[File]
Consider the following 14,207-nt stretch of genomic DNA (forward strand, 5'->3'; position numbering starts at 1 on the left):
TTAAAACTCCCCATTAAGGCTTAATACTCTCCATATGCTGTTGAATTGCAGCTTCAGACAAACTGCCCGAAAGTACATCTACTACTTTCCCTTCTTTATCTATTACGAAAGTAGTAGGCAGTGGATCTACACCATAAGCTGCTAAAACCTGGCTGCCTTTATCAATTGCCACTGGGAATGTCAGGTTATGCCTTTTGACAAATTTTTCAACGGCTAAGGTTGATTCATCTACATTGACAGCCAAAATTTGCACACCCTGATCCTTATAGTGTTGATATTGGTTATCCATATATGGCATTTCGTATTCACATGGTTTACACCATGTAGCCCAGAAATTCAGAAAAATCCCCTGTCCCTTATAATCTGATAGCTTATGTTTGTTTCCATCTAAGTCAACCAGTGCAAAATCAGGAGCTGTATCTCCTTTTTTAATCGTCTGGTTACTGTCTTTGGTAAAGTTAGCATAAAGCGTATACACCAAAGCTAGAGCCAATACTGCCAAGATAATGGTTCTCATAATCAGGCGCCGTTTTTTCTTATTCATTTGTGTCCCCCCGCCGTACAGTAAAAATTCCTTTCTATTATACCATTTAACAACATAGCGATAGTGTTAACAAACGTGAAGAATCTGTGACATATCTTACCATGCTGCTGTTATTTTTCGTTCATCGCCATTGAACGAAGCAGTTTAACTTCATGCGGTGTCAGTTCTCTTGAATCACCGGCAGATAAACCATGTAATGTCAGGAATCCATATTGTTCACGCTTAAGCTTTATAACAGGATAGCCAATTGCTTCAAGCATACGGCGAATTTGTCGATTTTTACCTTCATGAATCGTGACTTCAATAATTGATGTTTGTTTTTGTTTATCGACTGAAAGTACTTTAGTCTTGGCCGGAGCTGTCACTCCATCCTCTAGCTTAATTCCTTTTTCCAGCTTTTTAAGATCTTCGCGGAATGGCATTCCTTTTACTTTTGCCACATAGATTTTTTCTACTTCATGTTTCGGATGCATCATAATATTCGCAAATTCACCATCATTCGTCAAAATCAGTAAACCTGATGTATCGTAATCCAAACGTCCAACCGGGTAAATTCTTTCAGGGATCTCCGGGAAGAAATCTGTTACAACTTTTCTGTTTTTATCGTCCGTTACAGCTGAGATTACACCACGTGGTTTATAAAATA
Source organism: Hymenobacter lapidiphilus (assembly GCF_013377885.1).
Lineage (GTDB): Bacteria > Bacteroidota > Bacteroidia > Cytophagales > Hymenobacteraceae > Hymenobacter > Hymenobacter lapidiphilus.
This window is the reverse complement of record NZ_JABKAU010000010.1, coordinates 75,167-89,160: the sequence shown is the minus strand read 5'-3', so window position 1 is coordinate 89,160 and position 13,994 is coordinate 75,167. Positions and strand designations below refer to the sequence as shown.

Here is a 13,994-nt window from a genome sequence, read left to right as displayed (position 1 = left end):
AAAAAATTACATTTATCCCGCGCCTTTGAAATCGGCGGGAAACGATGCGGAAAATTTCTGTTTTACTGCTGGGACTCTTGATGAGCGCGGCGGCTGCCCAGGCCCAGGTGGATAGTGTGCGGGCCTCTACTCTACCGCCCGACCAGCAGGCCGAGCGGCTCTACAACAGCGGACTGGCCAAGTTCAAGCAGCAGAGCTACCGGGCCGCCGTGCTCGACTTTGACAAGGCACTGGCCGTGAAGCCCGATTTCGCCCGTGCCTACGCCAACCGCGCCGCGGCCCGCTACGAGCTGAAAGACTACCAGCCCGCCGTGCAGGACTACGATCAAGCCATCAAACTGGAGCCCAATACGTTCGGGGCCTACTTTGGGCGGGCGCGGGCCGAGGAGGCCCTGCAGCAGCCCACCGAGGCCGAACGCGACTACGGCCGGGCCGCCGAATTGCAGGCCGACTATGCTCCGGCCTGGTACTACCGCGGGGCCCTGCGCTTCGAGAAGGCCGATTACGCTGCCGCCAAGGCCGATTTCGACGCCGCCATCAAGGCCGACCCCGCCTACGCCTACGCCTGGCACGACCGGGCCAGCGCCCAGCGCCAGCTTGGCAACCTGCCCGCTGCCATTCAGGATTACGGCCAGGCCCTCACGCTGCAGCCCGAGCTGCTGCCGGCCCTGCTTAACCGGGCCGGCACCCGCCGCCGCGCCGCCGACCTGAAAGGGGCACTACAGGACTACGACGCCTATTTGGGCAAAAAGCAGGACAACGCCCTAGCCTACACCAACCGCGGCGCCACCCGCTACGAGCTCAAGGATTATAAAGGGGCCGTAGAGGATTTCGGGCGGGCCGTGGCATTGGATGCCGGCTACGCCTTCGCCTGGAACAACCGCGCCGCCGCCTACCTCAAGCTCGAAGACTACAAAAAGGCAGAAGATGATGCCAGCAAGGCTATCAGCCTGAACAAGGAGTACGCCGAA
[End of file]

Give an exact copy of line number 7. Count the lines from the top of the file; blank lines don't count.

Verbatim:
AAAAAATTACATTTATCCCGCGCCTTTGAAATCGGCGGGAAACGATGCGGAAAATTTCTGTTTTACTGCTGGGACTCTTGATGAGCGCGGCGGCTGCCCAGGCCCAGGTGGATAGTGTGCGGGCCTCTACTCTACCGCCCGACCAGCAGGCCGAGCGGCTCTACAACAGCGGACTGGCCAAGTTCAAGCAGCAGAGCTACCGGGCCGCCGTGCTCGACTTTGACAAGGCACTGGCCGTGAAGCCCGATTTCGCCCGTGCCTACGCCAACCGCGCCGCGGCCCGCTACGAGCTGAAAGACTACCAGCCCGCCGTGCAGGACTACGATCAAGCCATCAAACTGGAGCCCAATACGTTCGGGGCCTACTTTGGGCGGGCGCGGGCCGAGGAGGCCCTGCAGCAGCCCACCGAGGCCGAACGCGACTACGGCCGGGCCGCCGAATTGCAGGCCGACTATGCTCCGGCCTGGTACTACCGCGGGGCCCTGCGCTTCGAGAAGGCCGATTACGCTGCCGCCAAGGCCGATTTCGACGCCGCCATCAAGGCCGACCCCGCCTACGCCTACGCCTGGCACGACCGGGCCAGCGCCCAGCGCCAGCTTGGCAACCTGCCCGCTGCCATTCAGGATTACGGCCAGGCCCTCACGCTGCAGCCCGAGCTGCTGCCGGCCCTGCTTAACCGGGCCGGCACCCGCCGCCGCGCCGCCGACCTGAAAGGGGCACTACAGGACTACGACGCCTATTTGGGCAAAAAGCAGGACAACGCCCTAGCCTACACCAACCGCGGCGCCACCCGCTACGAGCTCAAGGATTATAAAGGGGCCGTAGAGGATTTCGGGCGGGCCGTGGCATTGGATGCCGGCTACGCCTTCGCCTGGAACAACCGCGCCGCCGCCTACCTCAAGCTCGAAGACTACAAAAAGGCAGAAGATGATGCCAGCAAGGCTATCAGCCTGAACAAGGAGTACGCCGAA